The fungi Fusarium verticillioides (Photo 2) and F. proliferatum have the ability to produce Fumonisin B1, B2 and B3 of which Fumonisin B1 is the most toxic. Fumonisin B1 can promote liver tumours in rats (Photo 3), pulmonary oedema in pigs and create lesions and holes in the brains (leukoencephalomalacia) of equids (Photo 4). Affected equids will start to stagger (Photo 5) and eventually collapse.
Zearalenone is mainly produced by F. graminearum (Photo 6) as well as other Fusarium spp. in maize, wheat, barley, oats and sorghum substrates.
It exhibits oestrogen-like activity in certain farm animals such as cattle, sheep and pigs. At low doses it increases the size of mammary glands and reproductive organs. At higher doses zearalenone interferes with conception, ovulation, implantation, foetal development and the viability of newborn animals.
Good agricultural practices as weapon against mycotoxins
Early/timeous harvesting reduces fungal infection of crops in the field. It has been reported that early harvesting and threshing of peanuts can lower aflatoxin levels and increase gross returns compared to delayed harvesting.
Drying of agricultural products to low moisture levels is critical to create less favourable conditions for fungal growth and subsequent mycotoxin synthesis. Insects can distribute fungal spores from contaminated to uncontaminated products and therefore lower moisture levels is also crucial to manage insects and fungal distribution.
During storage, transportation and marketing, maintenance of low moisture levels should be maintained. Sorting of visually damaged grains and separation from the bulk can remove a portion of mycotoxins. The removal and destruction of debris from previous harvests can minimise infection and infestation of produce in the field.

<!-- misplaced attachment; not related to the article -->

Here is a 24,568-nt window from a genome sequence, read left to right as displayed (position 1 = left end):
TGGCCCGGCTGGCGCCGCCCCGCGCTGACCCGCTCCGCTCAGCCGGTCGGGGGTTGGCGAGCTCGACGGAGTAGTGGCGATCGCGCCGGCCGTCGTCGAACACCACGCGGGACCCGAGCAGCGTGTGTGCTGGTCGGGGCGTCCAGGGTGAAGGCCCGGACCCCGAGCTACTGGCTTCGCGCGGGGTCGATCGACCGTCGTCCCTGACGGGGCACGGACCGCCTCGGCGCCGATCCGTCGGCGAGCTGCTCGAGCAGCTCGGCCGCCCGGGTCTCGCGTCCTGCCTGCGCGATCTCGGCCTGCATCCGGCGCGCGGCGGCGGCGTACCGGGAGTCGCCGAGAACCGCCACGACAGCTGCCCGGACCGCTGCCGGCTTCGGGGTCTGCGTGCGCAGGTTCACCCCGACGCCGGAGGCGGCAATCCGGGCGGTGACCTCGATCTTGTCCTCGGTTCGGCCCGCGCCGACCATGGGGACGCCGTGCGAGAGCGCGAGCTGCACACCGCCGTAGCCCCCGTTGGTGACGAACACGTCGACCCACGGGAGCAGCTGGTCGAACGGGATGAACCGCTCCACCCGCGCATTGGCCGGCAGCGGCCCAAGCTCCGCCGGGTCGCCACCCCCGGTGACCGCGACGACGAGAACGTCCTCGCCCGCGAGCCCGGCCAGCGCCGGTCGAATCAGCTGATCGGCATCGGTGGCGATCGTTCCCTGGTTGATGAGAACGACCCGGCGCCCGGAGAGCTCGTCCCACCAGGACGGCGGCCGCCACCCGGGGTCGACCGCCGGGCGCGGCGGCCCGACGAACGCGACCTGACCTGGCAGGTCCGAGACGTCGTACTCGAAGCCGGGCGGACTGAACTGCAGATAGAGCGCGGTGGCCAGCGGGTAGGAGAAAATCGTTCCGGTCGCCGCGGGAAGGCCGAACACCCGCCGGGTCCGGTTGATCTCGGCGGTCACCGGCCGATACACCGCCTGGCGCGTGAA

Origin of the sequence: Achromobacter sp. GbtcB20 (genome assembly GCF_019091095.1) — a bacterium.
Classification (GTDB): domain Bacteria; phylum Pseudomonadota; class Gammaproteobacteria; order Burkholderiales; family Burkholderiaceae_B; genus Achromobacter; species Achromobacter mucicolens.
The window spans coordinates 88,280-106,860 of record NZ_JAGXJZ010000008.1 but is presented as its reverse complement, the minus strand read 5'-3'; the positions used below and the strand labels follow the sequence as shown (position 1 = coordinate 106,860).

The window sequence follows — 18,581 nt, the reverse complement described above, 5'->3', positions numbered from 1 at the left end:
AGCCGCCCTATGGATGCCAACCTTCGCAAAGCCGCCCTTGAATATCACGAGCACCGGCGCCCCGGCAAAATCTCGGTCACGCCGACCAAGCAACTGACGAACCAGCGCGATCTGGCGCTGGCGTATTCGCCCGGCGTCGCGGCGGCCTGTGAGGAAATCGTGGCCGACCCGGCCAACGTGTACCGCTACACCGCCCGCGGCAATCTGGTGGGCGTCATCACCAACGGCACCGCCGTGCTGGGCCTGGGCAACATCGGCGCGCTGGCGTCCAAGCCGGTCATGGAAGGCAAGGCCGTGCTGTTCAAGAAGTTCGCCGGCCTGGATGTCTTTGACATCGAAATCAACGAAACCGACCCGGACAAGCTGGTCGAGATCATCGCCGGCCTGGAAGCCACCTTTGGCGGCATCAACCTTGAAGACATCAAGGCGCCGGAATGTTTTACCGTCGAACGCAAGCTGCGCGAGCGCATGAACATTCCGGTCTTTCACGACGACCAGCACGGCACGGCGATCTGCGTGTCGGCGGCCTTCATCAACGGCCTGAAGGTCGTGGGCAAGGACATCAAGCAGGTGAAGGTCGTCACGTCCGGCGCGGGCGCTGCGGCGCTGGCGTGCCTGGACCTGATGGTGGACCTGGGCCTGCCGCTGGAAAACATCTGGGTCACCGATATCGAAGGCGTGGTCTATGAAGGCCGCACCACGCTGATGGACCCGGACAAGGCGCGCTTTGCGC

Chemical control could be applied during the production process to minimise fungal infection due to insect infestations.
The use of fungicides must be economic and not harmful to the environment and end users.
Breeding for resistance is one of the most promising long-term strategies. Sources of resistance in maize to Fusarium spp. and Stenocarpella maydis are currently being identified by the ARC-Grain Crops Institute (ARC-GCI) and will become public domain.
More than one mycotoxin can be present in feed, thereby making it difficult to rely on clinical signs alone. Certain mycotoxins are immunosuppressive, which may allow viruses, bacteria or parasites to create a secondary disease and therefore mask the effect of the mycotoxin alone.
When mycotoxicosis is suspected, corrective actions must be taken:
- Remove the suspected contaminated feed and clean equipment, storage facilities, or feeding bins with bleach.
- Inspect feed, feeders, storage bins and other equipment for caking, fungi or strange odours.
- Analyse the affected feed and send it to a laboratory for a plant pathologist to isolate and identify fungi.
- When fungi are identified the associated mycotoxins can be quantified. For example, when Aspergillus flavus is identified, quantifications can be done for aflatoxins.
- Consult your veterinary, some of the effects of mycotoxicosis can be reversed while others can be fatal.
For more information contact Dr Belinda Janse van Rensburg at 018 299 6100.
Publication: March 2016
Section: Focus on